But we're talking about CD sampling/recording rates, not turntables here.
The original frequencies aren't necessarily below the noise floor of the recording process, and can introduce harmonics during the playback process. Many do have enough "energy"; there's no magical cutoff at 20kHz just because that's pretty much the upper range of human hearing.
You can argue - somewhat correctly - that those harmonics within audio range would be captured by the lower (CD-quality) sampling rate.. but herein lies one of the things that, depending upon conditions, can be heard. It's not the same sound profile as playing back the actual higher frequencies because (shockingly enough) playback conditions impact how it sounds. Note I'm not saying one would sound better than the other, just noticeably different.
Also, if you have inferior AD conversion and low-pass filters when recording, anti-aliasing can be a problem caused by higher frequencies. Again, I'm talking strictly about higher sampler rates and storage at "better than we can hear" quality. AC (not sure if it was you) argued it was completely identical under all cases unless you were some kind of mutant. That just isn't true. It's mostly true, but not completely.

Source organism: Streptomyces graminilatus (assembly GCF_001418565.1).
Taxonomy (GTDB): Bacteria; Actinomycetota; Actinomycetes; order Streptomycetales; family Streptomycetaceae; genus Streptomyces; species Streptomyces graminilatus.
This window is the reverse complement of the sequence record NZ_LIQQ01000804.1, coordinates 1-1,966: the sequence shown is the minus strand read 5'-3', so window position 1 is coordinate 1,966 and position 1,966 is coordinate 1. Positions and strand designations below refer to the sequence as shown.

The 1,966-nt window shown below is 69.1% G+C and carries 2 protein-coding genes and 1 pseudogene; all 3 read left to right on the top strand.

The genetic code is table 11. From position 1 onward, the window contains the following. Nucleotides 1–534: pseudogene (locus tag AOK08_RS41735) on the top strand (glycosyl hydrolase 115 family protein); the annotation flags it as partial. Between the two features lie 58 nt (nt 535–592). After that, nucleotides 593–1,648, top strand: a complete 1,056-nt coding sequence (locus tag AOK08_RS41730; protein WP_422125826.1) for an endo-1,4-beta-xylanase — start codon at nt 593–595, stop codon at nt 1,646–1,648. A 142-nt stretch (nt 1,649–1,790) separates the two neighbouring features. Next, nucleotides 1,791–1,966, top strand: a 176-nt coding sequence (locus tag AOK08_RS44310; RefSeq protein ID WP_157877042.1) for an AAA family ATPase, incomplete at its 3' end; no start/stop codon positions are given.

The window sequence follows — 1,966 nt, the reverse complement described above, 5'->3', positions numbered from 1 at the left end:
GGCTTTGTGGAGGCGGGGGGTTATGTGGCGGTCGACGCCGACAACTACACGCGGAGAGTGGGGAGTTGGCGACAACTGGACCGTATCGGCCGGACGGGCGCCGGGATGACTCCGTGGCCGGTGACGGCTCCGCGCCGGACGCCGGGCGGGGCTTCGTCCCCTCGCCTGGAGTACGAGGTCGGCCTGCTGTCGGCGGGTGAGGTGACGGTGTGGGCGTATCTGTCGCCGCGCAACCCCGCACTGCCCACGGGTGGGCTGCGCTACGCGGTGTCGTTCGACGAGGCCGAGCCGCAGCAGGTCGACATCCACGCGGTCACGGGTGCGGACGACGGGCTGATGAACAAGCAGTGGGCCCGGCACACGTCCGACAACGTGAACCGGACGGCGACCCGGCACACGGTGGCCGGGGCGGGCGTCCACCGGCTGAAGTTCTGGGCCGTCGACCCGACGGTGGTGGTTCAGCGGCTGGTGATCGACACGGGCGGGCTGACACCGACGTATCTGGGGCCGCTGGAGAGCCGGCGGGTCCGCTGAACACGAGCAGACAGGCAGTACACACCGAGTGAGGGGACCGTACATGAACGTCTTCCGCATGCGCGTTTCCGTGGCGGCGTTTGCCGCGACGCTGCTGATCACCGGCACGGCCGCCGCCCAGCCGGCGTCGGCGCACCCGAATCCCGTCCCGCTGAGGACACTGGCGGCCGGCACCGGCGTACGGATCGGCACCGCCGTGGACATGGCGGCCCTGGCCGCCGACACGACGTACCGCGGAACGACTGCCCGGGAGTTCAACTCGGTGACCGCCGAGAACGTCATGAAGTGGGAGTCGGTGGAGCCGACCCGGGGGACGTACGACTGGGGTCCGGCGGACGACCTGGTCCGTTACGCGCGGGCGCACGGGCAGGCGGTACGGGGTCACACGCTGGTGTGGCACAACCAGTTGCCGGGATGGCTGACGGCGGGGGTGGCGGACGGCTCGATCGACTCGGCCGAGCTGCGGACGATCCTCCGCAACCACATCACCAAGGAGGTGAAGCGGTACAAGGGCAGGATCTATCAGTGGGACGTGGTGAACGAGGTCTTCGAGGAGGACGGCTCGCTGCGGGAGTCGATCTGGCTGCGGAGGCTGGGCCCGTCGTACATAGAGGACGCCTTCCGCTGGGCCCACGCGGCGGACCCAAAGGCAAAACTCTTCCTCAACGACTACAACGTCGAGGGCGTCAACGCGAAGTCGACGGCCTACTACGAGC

Finally, if we were to do what you suggest with a vinyl record, it... doesn't prove much of anything. Why? You're only passing the higher frequencies. The harmonics occur at a lower frequency in terms of the music. Ostensibly, you're playing inaudible frequencies against line noise, which will of course sound like line noise. This, of course, assumes that the recording wasn't at some point or another passed through some kind of EQ or digital recording (same sample rate discussion) that didn't remove them. Digital recording goes back much further than most people think..
Emphasis here on something that is mostly irrelevant: the difference between OP saying it's impossible for there to be any distinguishing characteristic for humans, and then talking about what the practical implications are. You really should read the short article I linked, it gives a fair, if high-level, explanation.